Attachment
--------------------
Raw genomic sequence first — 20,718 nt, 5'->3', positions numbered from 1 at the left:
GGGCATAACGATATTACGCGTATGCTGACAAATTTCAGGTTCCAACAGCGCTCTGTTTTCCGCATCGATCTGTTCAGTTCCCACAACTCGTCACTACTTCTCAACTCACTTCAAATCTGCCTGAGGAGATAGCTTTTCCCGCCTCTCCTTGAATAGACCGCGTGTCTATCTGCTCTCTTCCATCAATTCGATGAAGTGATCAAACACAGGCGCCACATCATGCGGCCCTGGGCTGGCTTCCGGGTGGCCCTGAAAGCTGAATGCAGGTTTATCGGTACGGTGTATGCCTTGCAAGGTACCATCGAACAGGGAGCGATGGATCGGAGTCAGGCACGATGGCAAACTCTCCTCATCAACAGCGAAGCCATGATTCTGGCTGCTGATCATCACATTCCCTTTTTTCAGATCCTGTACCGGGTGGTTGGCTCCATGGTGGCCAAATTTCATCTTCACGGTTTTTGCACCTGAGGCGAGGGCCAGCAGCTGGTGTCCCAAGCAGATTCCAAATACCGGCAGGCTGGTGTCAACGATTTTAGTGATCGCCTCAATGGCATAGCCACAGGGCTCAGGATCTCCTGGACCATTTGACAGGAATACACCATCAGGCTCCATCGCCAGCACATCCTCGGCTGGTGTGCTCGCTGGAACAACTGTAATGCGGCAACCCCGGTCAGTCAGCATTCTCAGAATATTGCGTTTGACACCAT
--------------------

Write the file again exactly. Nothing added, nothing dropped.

Raw genomic sequence first — 20,718 nt, 5'->3', positions numbered from 1 at the left:
GGGCATAACGATATTACGCGTATGCTGACAAATTTCAGGTTCCAACAGCGCTCTGTTTTCCGCATCGATCTGTTCAGTTCCCACAACTCGTCACTACTTCTCAACTCACTTCAAATCTGCCTGAGGAGATAGCTTTTCCCGCCTCTCCTTGAATAGACCGCGTGTCTATCTGCTCTCTTCCATCAATTCGATGAAGTGATCAAACACAGGCGCCACATCATGCGGCCCTGGGCTGGCTTCCGGGTGGCCCTGAAAGCTGAATGCAGGTTTATCGGTACGGTGTATGCCTTGCAAGGTACCATCGAACAGGGAGCGATGGATCGGAGTCAGGCACGATGGCAAACTCTCCTCATCAACAGCGAAGCCATGATTCTGGCTGCTGATCATCACATTCCCTTTTTTCAGATCCTGTACCGGGTGGTTGGCTCCATGGTGGCCAAATTTCATCTTCACGGTTTTTGCACCTGAGGCGAGGGCCAGCAGCTGGTGTCCCAAGCAGATTCCAAATACCGGCAGGCTGGTGTCAACGATTTTAGTGATCGCCTCAATGGCATAGCCACAGGGCTCAGGATCTCCTGGACCATTTGACAGGAATACACCATCAGGCTCCATCGCCAGCACATCCTCGGCTGGTGTGCTCGCTGGAACAACTGTAATGCGGCAACCCCGGTCAGTCAGCATTCTCAGAATATTGCGTTTGACACCAT